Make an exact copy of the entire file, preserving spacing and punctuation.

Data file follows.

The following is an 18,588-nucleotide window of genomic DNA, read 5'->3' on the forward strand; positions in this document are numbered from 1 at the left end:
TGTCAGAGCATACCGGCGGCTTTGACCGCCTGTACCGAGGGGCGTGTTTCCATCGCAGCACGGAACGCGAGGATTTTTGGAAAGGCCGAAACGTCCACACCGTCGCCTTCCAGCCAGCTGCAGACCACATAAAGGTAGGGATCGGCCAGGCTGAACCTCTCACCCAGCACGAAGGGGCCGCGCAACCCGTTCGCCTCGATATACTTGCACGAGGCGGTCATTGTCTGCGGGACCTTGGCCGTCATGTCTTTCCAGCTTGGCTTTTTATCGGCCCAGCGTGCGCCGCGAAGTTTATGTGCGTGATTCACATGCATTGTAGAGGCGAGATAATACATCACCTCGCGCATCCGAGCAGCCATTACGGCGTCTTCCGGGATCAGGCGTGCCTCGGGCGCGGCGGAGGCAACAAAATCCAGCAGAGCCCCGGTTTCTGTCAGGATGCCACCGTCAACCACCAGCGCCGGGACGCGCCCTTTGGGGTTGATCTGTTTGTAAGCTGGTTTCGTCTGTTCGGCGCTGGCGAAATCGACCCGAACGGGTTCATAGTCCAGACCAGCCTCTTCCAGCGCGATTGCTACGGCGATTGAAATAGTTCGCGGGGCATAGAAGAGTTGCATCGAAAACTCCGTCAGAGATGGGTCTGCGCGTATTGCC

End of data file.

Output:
The following is an 18,588-nucleotide window of genomic DNA, read 5'->3' on the forward strand; positions in this document are numbered from 1 at the left end:
TGTCAGAGCATACCGGCGGCTTTGACCGCCTGTACCGAGGGGCGTGTTTCCATCGCAGCACGGAACGCGAGGATTTTTGGAAAGGCCGAAACGTCCACACCGTCGCCTTCCAGCCAGCTGCAGACCACATAAAGGTAGGGATCGGCCAGGCTGAACCTCTCACCCAGCACGAAGGGGCCGCGCAACCCGTTCGCCTCGATATACTTGCACGAGGCGGTCATTGTCTGCGGGACCTTGGCCGTCATGTCTTTCCAGCTTGGCTTTTTATCGGCCCAGCGTGCGCCGCGAAGTTTATGTGCGTGATTCACATGCATTGTAGAGGCGAGATAATACATCACCTCGCGCATCCGAGCAGCCATTACGGCGTCTTCCGGGATCAGGCGTGCCTCGGGCGCGGCGGAGGCAACAAAATCCAGCAGAGCCCCGGTTTCTGTCAGGATGCCACCGTCAACCACCAGCGCCGGGACGCGCCCTTTGGGGTTGATCTGTTTGTAAGCTGGTTTCGTCTGTTCGGCGCTGGCGAAATCGACCCGAACGGGTTCATAGTCCAGACCAGCCTCTTCCAGCGCGATTGCTACGGCGATTGAAATAGTTCGCGGGGCATAGAAGAGTTGCATCGAAAACTCCGTCAGAGATGGGTCTGCGCGTATTGCC